On Government Dependence and the Meaning of Freedom

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“The individual, instead of working out his own salvation and securing his own freedom by establishing his own economic and moral independence by his own industry and his own self-mastery, tends to throw himself on some vague influence which he denominates society and to hold that in some way responsible for the sufficiency of his support and the morality of his actions. The local political units likewise look to the States, the States look to the Nation, and nations are beginning to look to some vague organization, some nebulous concourse of humanity, to pay their bills and tell them what to do. This is not local self-government. It is not American. It is not the method which has made this country what it is. We can not maintain the western standard of civilization on that theory. If it is supported at all, it will have to be supported on the principal of individual responsibility. If that principle be maintained, the result which I believe America wishes to see produced inevitably will follow.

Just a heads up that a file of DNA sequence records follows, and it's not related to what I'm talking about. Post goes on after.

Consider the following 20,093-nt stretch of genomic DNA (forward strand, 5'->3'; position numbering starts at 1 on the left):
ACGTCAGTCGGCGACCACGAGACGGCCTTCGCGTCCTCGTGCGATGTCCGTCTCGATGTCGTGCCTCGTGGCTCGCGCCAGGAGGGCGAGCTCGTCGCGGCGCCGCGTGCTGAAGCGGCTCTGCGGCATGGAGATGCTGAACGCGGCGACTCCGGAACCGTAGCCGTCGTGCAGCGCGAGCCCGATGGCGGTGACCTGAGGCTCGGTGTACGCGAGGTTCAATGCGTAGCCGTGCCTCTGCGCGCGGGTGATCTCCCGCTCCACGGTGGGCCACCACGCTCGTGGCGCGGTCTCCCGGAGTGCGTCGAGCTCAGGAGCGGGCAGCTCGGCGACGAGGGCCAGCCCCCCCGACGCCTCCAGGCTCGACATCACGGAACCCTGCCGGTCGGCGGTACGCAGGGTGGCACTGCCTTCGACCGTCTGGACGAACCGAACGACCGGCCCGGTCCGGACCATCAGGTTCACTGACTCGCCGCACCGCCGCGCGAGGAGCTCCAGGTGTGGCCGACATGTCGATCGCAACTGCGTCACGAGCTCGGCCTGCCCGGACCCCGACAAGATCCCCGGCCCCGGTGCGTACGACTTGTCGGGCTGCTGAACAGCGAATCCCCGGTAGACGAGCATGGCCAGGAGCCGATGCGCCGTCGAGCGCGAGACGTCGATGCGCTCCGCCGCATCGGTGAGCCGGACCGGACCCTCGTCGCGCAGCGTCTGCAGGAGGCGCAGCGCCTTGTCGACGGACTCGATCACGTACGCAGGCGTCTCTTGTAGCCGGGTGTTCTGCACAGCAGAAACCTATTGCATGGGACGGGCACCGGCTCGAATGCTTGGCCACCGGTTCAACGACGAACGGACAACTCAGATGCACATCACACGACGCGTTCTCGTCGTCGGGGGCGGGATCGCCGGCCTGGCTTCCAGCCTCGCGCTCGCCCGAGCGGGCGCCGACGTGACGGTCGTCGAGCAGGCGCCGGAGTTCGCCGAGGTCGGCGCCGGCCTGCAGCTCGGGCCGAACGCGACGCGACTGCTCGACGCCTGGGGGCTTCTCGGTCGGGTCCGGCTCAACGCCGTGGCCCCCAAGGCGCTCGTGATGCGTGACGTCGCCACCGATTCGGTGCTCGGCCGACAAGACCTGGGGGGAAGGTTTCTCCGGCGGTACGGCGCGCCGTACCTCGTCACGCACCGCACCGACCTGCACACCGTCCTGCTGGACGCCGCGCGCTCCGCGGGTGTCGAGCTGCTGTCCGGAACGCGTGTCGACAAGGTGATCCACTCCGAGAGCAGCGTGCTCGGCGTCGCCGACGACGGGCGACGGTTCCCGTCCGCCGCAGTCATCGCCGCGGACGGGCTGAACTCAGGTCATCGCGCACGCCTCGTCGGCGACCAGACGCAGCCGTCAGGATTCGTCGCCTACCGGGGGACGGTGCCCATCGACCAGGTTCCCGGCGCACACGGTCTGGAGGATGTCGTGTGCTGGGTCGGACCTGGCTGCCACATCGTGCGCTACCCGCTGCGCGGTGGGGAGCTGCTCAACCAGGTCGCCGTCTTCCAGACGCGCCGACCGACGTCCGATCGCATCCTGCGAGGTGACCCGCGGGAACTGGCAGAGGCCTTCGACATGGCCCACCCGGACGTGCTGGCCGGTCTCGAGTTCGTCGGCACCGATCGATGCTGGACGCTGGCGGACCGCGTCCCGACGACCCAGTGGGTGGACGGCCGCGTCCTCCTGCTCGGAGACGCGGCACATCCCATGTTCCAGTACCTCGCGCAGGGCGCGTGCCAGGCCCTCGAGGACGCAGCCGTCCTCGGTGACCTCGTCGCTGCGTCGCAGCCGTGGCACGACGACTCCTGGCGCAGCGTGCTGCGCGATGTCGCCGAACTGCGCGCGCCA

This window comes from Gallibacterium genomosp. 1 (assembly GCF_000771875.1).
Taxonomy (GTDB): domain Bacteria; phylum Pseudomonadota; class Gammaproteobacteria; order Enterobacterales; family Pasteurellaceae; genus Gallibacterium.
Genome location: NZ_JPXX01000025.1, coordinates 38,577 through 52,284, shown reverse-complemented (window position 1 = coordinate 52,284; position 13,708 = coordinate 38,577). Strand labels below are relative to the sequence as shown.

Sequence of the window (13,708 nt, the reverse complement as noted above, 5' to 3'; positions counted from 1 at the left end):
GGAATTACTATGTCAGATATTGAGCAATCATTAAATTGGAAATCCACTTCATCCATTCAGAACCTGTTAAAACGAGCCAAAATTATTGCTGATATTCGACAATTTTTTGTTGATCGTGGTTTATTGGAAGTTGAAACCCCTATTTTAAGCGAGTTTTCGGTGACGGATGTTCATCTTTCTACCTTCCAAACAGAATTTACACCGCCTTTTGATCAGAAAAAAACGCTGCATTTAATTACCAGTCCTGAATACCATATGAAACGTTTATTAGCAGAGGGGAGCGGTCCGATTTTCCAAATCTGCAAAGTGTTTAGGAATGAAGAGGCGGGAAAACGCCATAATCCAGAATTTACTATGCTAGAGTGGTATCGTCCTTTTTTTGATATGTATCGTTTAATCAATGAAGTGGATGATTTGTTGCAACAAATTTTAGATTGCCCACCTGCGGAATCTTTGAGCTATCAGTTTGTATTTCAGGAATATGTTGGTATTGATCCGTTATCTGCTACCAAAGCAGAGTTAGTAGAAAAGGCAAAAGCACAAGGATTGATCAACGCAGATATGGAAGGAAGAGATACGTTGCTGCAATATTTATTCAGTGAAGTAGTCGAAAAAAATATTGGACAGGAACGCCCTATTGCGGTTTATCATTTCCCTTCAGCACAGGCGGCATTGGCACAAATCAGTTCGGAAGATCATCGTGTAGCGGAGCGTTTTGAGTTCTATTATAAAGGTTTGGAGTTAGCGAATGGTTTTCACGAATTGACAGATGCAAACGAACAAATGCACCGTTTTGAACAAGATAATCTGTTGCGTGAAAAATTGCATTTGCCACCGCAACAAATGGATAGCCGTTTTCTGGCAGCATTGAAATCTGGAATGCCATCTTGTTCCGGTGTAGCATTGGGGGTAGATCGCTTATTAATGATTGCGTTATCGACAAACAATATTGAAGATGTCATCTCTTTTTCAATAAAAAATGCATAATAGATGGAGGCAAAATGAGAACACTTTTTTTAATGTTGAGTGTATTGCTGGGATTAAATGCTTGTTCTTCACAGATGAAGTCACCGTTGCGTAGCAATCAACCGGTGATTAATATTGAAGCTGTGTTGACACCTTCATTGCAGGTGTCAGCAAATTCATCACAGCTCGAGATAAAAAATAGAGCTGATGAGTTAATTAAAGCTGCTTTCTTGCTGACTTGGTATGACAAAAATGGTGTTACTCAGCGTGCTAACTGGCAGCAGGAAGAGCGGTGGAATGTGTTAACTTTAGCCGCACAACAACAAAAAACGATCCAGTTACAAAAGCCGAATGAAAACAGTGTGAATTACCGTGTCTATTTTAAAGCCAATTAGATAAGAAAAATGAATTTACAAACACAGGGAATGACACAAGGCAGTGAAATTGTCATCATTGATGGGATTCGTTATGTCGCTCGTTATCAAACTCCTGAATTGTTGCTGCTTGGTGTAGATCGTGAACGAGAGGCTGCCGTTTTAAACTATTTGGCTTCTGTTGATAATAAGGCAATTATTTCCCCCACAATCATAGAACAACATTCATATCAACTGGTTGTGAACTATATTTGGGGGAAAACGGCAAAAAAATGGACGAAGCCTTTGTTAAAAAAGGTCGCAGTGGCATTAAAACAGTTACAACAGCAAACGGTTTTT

“There is no other foundation on which freedom has ever found a permanent abiding place. We shall have to make our decision whether we wish to maintain our present institutions, or whether we wish to exchange them for something else. If we permit some one to come to support us, we cannot prevent some one coming to govern us. If we are too weak to take charge of our own mortality, we shall not be strong enough to take charge of our own liberty. If we can not govern ourselves, if we cannot observe the law, nothing remains but to have some one else govern us, to have the law enforced against us, and to step down from the honorable abiding place of freedom to the ignominious abode of servitude.

“…If there is to be a continuation of individual and local self-government and of State sovereignty, the individual and locality must govern themselves and the State must assert its sovereignty. Otherwise these rights and privileges will be confiscated under the all-compelling pressure of public necessity for a better maintenance of order and morality. The whole world has reached a stage in which, if we do not set ourselves right, we may be perfectly sure that an authority will be asserted by others for the purpose of setting us right” — President Calvin Coolidge, at Arlington National Cemetery, May 30, 1925.

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